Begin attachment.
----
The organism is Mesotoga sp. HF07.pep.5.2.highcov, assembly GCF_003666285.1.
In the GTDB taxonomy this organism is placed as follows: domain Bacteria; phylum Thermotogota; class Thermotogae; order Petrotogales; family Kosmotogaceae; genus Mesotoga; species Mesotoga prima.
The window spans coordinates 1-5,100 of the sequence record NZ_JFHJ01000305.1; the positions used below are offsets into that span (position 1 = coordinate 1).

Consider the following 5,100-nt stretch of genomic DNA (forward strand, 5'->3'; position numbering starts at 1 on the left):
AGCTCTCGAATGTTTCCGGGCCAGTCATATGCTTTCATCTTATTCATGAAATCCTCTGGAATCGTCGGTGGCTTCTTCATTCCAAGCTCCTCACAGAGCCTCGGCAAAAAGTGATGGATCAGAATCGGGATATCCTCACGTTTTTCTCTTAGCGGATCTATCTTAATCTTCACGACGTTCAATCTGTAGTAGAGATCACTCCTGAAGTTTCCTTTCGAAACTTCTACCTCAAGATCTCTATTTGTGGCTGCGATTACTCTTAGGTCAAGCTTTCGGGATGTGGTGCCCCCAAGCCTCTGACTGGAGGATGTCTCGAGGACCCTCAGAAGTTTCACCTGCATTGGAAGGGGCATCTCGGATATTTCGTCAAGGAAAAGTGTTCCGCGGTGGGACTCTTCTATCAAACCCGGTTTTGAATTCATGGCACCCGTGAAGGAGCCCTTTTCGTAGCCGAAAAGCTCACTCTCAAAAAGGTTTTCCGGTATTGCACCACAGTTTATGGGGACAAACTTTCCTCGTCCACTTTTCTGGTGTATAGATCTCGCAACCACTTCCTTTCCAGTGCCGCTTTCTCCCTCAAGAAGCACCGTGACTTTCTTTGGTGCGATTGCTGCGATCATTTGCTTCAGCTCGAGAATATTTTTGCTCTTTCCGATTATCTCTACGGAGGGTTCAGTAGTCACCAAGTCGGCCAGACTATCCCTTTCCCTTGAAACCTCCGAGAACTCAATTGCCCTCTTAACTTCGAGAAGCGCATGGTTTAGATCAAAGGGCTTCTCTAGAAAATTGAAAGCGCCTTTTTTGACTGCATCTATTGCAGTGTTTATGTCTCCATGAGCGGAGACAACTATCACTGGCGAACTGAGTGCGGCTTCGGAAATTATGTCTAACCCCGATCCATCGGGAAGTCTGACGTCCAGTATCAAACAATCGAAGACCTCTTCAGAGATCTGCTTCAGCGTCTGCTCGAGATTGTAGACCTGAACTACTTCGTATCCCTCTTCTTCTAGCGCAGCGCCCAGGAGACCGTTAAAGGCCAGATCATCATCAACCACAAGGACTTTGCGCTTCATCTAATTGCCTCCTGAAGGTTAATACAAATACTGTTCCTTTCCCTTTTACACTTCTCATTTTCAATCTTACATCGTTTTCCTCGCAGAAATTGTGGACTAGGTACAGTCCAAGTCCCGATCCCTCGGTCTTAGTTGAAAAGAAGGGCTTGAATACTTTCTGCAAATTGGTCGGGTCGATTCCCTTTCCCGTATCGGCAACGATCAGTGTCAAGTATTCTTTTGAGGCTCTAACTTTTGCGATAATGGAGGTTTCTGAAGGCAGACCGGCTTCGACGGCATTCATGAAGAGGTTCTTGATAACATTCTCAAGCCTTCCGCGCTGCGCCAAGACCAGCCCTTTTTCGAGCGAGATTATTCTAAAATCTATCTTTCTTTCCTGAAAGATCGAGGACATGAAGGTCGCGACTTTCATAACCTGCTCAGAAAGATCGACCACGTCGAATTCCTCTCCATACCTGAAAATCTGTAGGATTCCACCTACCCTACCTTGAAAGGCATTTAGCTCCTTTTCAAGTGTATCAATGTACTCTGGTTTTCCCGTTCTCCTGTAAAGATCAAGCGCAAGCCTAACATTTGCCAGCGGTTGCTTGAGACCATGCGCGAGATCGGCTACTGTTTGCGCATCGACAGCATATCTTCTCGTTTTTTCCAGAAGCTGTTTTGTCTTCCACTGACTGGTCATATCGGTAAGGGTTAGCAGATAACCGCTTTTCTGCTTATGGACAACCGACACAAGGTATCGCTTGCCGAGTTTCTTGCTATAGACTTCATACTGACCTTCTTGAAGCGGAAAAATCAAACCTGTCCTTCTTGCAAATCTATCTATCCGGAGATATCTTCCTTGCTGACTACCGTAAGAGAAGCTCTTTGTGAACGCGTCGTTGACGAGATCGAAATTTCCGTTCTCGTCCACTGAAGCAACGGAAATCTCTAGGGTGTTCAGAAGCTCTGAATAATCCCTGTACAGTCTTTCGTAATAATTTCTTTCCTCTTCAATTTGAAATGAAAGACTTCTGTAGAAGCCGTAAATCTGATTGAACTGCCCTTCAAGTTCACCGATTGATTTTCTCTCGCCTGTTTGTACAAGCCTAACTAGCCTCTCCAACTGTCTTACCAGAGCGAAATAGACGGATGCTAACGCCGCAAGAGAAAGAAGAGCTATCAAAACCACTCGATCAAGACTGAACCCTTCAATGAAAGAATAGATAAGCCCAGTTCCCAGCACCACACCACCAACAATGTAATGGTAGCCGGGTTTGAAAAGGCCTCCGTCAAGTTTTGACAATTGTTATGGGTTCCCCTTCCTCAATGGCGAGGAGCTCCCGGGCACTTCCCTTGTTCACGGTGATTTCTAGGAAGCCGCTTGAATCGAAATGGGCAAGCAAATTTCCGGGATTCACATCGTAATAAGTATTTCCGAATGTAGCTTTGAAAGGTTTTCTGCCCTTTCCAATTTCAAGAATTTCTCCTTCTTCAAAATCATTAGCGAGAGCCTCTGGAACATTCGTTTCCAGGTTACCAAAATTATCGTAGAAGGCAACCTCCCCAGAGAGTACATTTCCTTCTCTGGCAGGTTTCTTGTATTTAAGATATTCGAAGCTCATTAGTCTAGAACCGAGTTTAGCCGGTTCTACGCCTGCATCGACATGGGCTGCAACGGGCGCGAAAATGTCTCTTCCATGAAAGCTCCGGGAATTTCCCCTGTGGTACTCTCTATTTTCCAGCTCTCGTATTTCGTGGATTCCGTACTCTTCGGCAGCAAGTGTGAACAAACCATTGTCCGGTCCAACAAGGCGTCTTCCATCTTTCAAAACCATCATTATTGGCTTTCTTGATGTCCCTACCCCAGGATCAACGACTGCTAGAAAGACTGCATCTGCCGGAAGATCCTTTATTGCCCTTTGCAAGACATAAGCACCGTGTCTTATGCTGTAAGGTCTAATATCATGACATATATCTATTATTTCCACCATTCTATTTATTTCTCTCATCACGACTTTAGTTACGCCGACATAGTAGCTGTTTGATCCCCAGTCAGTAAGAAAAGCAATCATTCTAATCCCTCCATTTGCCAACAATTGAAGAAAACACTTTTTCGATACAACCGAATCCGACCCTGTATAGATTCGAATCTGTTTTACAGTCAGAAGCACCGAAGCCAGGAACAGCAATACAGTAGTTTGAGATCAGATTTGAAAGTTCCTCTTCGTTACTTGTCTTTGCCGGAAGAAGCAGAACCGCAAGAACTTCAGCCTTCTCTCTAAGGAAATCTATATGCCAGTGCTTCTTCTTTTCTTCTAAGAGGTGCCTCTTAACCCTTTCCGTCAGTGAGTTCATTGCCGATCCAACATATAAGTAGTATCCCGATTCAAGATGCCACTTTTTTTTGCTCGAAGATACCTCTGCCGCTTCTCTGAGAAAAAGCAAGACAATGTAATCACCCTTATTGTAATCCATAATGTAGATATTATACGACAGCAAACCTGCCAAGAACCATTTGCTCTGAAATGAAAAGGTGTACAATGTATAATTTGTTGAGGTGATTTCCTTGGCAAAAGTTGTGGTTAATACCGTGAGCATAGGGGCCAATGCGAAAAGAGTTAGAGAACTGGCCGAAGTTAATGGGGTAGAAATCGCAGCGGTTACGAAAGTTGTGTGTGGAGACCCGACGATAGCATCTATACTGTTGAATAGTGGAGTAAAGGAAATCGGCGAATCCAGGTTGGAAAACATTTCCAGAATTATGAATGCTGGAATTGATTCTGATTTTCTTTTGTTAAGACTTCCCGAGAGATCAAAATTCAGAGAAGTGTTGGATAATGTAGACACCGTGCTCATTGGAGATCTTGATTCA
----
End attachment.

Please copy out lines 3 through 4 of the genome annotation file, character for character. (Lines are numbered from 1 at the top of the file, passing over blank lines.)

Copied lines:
The window spans coordinates 1-5,100 of the sequence record NZ_JFHJ01000305.1; the positions used below are offsets into that span (position 1 = coordinate 1).

Consider the following 5,100-nt stretch of genomic DNA (forward strand, 5'->3'; position numbering starts at 1 on the left):